Date of Award


Degree Type


Degree Name

Doctor of Philosophy


Amiodarone, a cardiac antiarrhythmic agent, provides greater efficacy, more convenient dosing, and produces fewer acute adverse effects than most other antiarrhythmic agents. Toxic effects do occur during chronic therapy, of which pulmonary fibrosis is the most serious. Relationships between adverse effects, serum drug concentrations and administered dose are not yet well understood. Lamellar inclusions observed in the lung with amiodarone pulmonary toxicity resemble those from damage by superoxide free radicals in paraquat-induced pulmonary fibrosis. Observation of superoxide dismutase (SOD) activity in patients receiving amiodarone was considered a possible source of preliminary evidence that amiodarone alters free radical metabolism. A liquid chromatographic method was developed for measuring serum amiodarone and desethylamiodarone (DEA) concentrations and access to an assay of SOD activity was attained. Thirty-one patients completed a one year prospective study to evaluate relationships between serum drug concentrations, drug effects, drug dose and erythrocyte SOD activity. Effects observed were: 6 cases of subclinical pulmonary toxicity with sustained falls in pulmonary diffusion capacity, one of which progressed to overt pulmonary toxicity after completing the study, 8 cases of enzyme elevations diagnostic of mild hepatitis, and 17 cases of abnormalities in thyroid biochemistry. Concentration response curves for the study population revealed correlations between log serum DEA concentrations, QT interval, corneal microdeposits, serum transaminases, and serum creatinine. Mean DEA concentrations were closely related to mean amiodarone concentrations and to accumulated dose of amiodarone during the one year study. Elimination half-lives of amiodarone and DEA were estimated to be 56 and 129 days respectively. SOD activity declined in the group of patients with subclinical pulmonary toxicity and fell 27% from baseline in the patient who later developed overt pulmonary toxicity.;Results suggest that relationships exist between serum drug concentrations, accumulated dose of amiodarone, and several drug effects. Records of QT interval, corneal microdeposits and total accumulated dose may be useful aids in the clinical assessment of the adequacy of therapy and risk for adverse effects and may complement therapeutic drug monitoring. Elimination constants for amiodarone and DEA may be estimated in individual patients without stopping therapy by serial measurement of drug concentrations during the extended accumulation phase. (Abstract shortened with permission of author.)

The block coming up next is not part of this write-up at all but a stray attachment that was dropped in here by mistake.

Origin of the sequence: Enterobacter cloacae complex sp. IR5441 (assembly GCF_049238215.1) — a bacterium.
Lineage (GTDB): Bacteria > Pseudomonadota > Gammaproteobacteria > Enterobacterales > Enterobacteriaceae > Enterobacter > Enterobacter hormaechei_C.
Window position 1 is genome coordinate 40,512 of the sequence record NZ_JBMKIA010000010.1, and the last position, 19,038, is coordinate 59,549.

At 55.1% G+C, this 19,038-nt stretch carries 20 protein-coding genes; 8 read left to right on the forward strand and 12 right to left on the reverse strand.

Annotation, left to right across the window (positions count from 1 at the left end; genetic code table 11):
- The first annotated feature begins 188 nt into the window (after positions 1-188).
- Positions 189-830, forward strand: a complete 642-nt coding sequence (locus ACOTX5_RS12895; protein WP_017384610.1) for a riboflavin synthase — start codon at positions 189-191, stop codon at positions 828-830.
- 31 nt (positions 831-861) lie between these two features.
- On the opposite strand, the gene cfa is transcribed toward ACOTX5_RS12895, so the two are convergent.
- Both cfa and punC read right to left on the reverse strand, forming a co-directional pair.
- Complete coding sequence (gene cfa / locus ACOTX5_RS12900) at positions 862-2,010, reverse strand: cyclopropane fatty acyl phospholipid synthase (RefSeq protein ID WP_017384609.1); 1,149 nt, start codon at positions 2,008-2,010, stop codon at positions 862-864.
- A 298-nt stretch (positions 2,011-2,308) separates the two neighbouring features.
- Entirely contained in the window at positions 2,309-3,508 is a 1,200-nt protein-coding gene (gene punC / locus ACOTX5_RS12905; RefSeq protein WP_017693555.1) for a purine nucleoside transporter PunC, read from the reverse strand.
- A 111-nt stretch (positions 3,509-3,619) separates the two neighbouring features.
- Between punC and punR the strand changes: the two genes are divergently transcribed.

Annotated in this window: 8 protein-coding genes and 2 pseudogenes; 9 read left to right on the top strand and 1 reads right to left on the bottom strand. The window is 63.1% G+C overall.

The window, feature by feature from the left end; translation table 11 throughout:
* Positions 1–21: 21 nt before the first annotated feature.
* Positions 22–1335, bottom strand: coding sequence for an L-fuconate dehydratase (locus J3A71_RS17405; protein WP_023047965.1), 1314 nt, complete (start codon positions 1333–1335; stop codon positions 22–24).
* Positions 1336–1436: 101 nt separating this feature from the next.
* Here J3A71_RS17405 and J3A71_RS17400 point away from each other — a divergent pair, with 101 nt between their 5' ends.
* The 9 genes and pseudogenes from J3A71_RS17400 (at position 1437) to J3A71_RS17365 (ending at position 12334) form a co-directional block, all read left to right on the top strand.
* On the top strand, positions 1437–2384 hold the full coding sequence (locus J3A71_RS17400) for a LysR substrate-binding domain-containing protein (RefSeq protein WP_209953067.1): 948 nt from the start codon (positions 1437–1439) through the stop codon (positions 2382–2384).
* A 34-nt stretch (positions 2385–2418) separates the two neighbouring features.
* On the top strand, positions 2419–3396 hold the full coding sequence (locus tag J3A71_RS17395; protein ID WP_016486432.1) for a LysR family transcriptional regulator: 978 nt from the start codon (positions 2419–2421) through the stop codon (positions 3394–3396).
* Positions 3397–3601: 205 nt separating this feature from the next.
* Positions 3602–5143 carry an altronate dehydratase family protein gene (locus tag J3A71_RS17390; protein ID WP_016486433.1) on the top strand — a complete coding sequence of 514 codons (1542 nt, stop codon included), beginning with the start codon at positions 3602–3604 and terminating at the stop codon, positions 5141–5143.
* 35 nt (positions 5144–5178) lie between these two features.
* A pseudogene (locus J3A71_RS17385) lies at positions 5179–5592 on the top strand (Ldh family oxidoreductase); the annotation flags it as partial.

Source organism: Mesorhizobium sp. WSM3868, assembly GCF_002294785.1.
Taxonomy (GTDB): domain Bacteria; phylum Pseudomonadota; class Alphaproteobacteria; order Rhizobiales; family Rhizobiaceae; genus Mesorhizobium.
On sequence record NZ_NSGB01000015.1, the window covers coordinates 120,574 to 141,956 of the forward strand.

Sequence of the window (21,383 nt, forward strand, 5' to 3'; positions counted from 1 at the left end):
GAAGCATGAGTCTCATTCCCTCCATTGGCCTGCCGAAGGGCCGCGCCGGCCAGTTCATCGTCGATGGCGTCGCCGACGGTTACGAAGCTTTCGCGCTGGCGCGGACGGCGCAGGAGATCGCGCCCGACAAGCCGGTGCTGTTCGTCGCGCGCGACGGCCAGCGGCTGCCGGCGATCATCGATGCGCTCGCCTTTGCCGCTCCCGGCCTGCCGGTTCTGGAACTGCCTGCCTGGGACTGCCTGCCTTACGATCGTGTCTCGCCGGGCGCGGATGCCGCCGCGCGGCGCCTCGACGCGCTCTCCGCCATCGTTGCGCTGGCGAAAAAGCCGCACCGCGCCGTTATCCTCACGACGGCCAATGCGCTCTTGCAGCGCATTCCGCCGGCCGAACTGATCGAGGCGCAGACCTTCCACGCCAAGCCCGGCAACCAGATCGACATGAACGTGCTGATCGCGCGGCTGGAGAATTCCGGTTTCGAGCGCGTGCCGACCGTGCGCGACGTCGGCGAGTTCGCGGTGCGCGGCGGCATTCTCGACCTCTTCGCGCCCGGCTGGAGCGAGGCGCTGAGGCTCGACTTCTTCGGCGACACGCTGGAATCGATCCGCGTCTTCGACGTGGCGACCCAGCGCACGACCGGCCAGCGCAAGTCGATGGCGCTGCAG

To view the content in your browser, please download Adobe Reader or, alternately,
you may Download the file to your hard drive.

NOTE: The latest versions of Adobe Reader do not support viewing PDF files within Firefox on Mac OS and if you are using a modern (Intel) Mac, there is no official plugin for viewing PDF files within the browser window.